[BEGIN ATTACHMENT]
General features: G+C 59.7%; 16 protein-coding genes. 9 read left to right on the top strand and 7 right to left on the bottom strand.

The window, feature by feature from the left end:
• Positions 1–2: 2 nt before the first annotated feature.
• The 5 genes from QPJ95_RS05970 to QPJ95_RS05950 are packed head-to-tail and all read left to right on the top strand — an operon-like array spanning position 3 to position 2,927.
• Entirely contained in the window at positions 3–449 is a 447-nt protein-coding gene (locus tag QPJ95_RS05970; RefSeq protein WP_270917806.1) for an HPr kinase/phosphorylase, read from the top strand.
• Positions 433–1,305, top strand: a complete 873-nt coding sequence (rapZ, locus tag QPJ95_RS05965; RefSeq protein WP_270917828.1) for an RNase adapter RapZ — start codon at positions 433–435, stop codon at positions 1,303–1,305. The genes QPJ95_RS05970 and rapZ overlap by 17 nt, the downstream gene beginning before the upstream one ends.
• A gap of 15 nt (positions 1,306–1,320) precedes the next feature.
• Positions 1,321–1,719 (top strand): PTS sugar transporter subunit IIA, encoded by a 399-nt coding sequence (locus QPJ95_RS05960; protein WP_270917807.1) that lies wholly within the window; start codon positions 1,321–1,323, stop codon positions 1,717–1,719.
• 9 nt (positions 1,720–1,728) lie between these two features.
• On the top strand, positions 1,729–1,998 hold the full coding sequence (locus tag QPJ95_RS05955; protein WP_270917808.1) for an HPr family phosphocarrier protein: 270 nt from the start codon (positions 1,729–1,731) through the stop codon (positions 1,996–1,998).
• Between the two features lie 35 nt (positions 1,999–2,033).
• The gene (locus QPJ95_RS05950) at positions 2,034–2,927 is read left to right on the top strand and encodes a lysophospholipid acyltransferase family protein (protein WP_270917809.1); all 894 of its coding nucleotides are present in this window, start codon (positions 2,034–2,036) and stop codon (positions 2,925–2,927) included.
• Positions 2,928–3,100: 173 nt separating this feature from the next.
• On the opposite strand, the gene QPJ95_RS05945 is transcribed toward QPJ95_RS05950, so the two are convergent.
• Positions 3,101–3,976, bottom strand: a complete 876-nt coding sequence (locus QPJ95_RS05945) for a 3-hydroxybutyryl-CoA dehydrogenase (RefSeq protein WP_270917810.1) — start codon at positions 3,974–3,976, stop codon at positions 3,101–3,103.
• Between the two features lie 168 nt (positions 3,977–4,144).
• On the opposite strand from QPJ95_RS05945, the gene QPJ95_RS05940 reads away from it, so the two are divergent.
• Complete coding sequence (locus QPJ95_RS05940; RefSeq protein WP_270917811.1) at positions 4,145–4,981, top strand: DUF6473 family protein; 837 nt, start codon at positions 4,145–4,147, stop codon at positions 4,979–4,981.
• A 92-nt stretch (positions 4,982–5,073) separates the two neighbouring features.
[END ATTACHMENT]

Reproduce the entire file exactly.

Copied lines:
General features: G+C 59.7%; 16 protein-coding genes. 9 read left to right on the top strand and 7 right to left on the bottom strand.

The window, feature by feature from the left end:
• Positions 1–2: 2 nt before the first annotated feature.
• The 5 genes from QPJ95_RS05970 to QPJ95_RS05950 are packed head-to-tail and all read left to right on the top strand — an operon-like array spanning position 3 to position 2,927.
• Entirely contained in the window at positions 3–449 is a 447-nt protein-coding gene (locus tag QPJ95_RS05970; RefSeq protein WP_270917806.1) for an HPr kinase/phosphorylase, read from the top strand.
• Positions 433–1,305, top strand: a complete 873-nt coding sequence (rapZ, locus tag QPJ95_RS05965; RefSeq protein WP_270917828.1) for an RNase adapter RapZ — start codon at positions 433–435, stop codon at positions 1,303–1,305. The genes QPJ95_RS05970 and rapZ overlap by 17 nt, the downstream gene beginning before the upstream one ends.
• A gap of 15 nt (positions 1,306–1,320) precedes the next feature.
• Positions 1,321–1,719 (top strand): PTS sugar transporter subunit IIA, encoded by a 399-nt coding sequence (locus QPJ95_RS05960; protein WP_270917807.1) that lies wholly within the window; start codon positions 1,321–1,323, stop codon positions 1,717–1,719.
• 9 nt (positions 1,720–1,728) lie between these two features.
• On the top strand, positions 1,729–1,998 hold the full coding sequence (locus tag QPJ95_RS05955; protein WP_270917808.1) for an HPr family phosphocarrier protein: 270 nt from the start codon (positions 1,729–1,731) through the stop codon (positions 1,996–1,998).
• Between the two features lie 35 nt (positions 1,999–2,033).
• The gene (locus QPJ95_RS05950) at positions 2,034–2,927 is read left to right on the top strand and encodes a lysophospholipid acyltransferase family protein (protein WP_270917809.1); all 894 of its coding nucleotides are present in this window, start codon (positions 2,034–2,036) and stop codon (positions 2,925–2,927) included.
• Positions 2,928–3,100: 173 nt separating this feature from the next.
• On the opposite strand, the gene QPJ95_RS05945 is transcribed toward QPJ95_RS05950, so the two are convergent.
• Positions 3,101–3,976, bottom strand: a complete 876-nt coding sequence (locus QPJ95_RS05945) for a 3-hydroxybutyryl-CoA dehydrogenase (RefSeq protein WP_270917810.1) — start codon at positions 3,974–3,976, stop codon at positions 3,101–3,103.
• Between the two features lie 168 nt (positions 3,977–4,144).
• On the opposite strand from QPJ95_RS05945, the gene QPJ95_RS05940 reads away from it, so the two are divergent.
• Complete coding sequence (locus QPJ95_RS05940; RefSeq protein WP_270917811.1) at positions 4,145–4,981, top strand: DUF6473 family protein; 837 nt, start codon at positions 4,145–4,147, stop codon at positions 4,979–4,981.
• A 92-nt stretch (positions 4,982–5,073) separates the two neighbouring features.